The Western portrayal of China’s future tends to “blow hot and cold”, but the heat of China’s rise is here to stay, British scholar Martin Jacques said in a recent interview with Xinhua.

Commenting on a resurfacing “Chinese Century” debate among global media, Martin said that the reason behind this hot discourse is simple: the fact that China’s development continues.

“The Western commentary about China’s rise is erratic, and tends to be a bit negative. And then from time to time, they sort of wake up and realize that the trend continues,” said the author of the international best-seller “When China Rules the World”.

In an article for the Vanity Fair magazine, U.S. economist Joseph E. Stiglitz, a Nobel laureate, foresaw the arrival of a “Chinese Century” in 2015 on the grounds that China has surpassed the United States to become the world’s largest economy in terms of GDP based on purchasing power parity.

Similar predictions of a “Chinese Century”, often initiated by foreign observers, have occurred on and off since the turn of the century. While most Chinese stay cool-headed, the proclamation has once again aroused heated argumentation among scholars and policy-makers around the world over the potential of China’s future.

“From time to time, the West is reminded that China is growing rapidly and is bigger and bigger, and then you get some discussions about the ‘Chinese century’,” added Jacques, who is also a senior fellow at the department of politics and international studies at Cambridge University.

He noted that China’s development globally was sometimes “beneath the radar” in the West, and Westerners didn’t really “see the picture in its full extent.”


Nearly six years after he published his sensationally titled “When China Rules the World”, which triggered serious discussions about China’s role in the 21 century world order, the scholar said that “history has been on my side.”

“We are so used for 200 years to Westernization that we think that is the only show in town, but it’s not. My argument was that what we are going to see is a world shaped not by the West, but increasingly by China,” he elaborated.

“China is very different from the West and it is not going to be a Western-style country. China comes from a very different history and culture. This is a very important point some Westerners do not grasp or understand,” he continued.

Compared to six years ago, the author observed, there is now a much wider recognition worldwide on China’s transformation.

Prior to the financial crisis, the presumption in the West was that sooner or later China’s growth would come to an end, based on the assumption that its system was “unsustainable” and “politically fragile,” he noted.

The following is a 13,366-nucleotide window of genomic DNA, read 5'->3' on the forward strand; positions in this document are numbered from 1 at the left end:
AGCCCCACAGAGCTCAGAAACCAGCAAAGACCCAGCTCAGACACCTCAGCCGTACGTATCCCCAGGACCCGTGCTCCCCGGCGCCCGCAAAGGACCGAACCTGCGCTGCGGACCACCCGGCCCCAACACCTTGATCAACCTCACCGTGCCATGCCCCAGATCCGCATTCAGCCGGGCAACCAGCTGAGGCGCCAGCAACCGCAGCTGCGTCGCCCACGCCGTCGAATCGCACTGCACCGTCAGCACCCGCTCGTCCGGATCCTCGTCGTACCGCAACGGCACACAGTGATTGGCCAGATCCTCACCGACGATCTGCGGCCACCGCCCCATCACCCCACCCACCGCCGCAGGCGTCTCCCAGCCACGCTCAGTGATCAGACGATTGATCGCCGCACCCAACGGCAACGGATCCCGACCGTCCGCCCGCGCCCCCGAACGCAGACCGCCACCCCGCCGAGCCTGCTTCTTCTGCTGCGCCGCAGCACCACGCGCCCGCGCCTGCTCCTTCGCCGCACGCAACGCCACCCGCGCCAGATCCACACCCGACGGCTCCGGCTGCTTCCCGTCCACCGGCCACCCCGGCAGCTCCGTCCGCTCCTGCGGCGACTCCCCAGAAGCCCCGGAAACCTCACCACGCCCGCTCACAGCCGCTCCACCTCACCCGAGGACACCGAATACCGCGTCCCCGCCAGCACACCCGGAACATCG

“I always thought that is wrong. Now there is a bigger recognition in the world that China is for real, and its heat and its transformation are here to stay,” he said.


Jacques, who regularly travels across China and Asia, has been keenly aware of the changing perceptions and realities in China and in the West.

“Over the last few years, China is becoming increasingly knowledgeable about the world and involved with the world. The Chinese government, businesses and citizens are becoming more worldly and, therefore, more accessible to the rest of the world,” the scholar said.

On the other hand, China has drawn countries toward it from all around the world, which have come to see China in a different way, he noted.

“They want to engage with China. They want to have relations with China. They see China offering them a new kind of possibility, and Britain is just one example, which is repeated a hundred times around the world,” he told Xinhua.

“China’s growing involvement, mainly economically, in other parts of the world, has brought it to the attention of a lot of countries and institutions,” he said, adding that this has led to growing interest in trying to understand China’s present and past.


Addressing China’s economic “new normal”, Jacques said: “This is inevitable. It’s very necessary. If it’s not done, then China and the Chinese economy would get into more serious difficulties, so it’s very necessary.”

China needs to move from “demographic economic growth” based on cheap labor and cheap exports to a more sophisticated economy with more educated labor force and more value-added production, he said.

“That is not an easy transition. It cannot be achieved overnight. It’s a long-term process which has been happening gradually,” the expert said.

Given the shift in the central gravity of the Chinese economy, an annual economic growth rate of 6 percent or 7 percent would still be good for the nation, he added.

Nothing that Western responses to China’s future remain “difficult to project”, Jacques suggested that China “carry on with its policy of maintaining a relatively low profile.”

“China has tried to seek win-win partnerships, mutuality and cooperation, and I think it is very important that the Chinese carry on with that position. This is not just for this period. This must be a long-term strategic prospect,” he said.